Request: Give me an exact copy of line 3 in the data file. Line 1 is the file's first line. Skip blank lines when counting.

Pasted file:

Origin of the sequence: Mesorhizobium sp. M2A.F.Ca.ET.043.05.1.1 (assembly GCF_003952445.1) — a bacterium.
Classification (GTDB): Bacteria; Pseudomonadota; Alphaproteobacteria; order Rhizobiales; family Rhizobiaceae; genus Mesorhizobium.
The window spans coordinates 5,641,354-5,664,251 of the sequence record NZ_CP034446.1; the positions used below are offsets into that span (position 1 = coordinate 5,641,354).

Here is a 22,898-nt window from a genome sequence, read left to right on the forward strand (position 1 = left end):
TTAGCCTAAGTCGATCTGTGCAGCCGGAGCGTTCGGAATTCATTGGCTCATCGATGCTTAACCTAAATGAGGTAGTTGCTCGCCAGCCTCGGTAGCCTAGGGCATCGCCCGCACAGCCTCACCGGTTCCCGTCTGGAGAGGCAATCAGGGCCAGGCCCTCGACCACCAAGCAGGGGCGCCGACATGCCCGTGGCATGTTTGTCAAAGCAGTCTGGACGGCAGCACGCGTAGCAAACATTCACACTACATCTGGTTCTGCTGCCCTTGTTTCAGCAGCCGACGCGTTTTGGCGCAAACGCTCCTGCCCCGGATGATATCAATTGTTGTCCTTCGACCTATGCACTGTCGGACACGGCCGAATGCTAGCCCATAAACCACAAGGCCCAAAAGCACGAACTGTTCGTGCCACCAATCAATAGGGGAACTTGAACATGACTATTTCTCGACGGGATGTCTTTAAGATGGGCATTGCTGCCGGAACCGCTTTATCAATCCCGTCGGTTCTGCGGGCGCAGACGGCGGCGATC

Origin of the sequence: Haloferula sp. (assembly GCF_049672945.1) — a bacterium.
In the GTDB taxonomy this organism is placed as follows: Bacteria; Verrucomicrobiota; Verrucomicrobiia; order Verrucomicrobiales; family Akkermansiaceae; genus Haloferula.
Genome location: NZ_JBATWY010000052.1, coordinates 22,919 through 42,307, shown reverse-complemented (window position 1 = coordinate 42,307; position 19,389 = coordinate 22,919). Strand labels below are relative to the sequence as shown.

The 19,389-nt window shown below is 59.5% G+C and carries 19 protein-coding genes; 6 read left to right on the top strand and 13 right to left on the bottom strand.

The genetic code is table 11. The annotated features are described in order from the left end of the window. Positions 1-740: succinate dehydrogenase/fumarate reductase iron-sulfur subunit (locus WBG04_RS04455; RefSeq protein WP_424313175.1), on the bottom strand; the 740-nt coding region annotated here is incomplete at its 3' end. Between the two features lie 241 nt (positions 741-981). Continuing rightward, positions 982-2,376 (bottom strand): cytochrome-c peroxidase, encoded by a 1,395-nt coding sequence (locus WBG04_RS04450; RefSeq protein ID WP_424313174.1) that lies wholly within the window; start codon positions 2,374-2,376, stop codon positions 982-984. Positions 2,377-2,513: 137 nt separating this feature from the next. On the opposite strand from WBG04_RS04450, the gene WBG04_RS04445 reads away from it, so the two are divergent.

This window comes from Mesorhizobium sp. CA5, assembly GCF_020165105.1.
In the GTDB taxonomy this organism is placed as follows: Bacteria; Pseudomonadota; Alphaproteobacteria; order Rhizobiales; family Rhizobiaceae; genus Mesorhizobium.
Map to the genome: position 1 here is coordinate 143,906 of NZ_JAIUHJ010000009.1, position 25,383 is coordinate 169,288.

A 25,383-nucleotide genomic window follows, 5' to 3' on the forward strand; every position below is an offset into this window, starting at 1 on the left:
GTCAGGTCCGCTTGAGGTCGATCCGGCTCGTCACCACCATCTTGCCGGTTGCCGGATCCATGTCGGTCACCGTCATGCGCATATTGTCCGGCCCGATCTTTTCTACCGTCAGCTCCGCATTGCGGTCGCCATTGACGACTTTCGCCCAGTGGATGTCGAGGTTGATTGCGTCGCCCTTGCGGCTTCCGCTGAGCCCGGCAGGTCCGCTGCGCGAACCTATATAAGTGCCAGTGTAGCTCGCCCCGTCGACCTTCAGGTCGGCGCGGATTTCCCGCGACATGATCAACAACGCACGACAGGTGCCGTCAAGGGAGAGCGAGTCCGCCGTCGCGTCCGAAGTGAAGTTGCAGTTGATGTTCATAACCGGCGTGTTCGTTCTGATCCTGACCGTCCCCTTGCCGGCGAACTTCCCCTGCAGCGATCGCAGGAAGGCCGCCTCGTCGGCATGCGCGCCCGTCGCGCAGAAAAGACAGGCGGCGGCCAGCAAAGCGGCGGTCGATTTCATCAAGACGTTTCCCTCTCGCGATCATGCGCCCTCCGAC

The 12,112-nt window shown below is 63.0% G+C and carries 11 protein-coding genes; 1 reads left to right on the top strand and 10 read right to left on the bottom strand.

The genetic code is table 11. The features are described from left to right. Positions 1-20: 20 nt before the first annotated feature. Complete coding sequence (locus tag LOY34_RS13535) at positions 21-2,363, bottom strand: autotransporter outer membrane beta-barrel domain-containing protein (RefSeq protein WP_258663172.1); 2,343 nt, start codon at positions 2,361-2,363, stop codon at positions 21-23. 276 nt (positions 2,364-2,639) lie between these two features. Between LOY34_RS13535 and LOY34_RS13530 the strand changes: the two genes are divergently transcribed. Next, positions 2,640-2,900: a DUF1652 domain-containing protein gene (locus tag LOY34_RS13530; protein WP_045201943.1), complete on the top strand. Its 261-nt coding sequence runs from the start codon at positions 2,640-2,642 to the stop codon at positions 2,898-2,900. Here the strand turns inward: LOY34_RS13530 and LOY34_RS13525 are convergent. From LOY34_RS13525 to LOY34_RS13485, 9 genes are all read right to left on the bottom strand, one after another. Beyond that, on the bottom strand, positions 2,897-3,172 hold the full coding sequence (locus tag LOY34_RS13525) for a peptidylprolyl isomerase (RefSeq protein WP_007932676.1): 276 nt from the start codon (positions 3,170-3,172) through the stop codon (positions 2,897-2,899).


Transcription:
The window spans coordinates 5,641,354-5,664,251 of the sequence record NZ_CP034446.1; the positions used below are offsets into that span (position 1 = coordinate 5,641,354).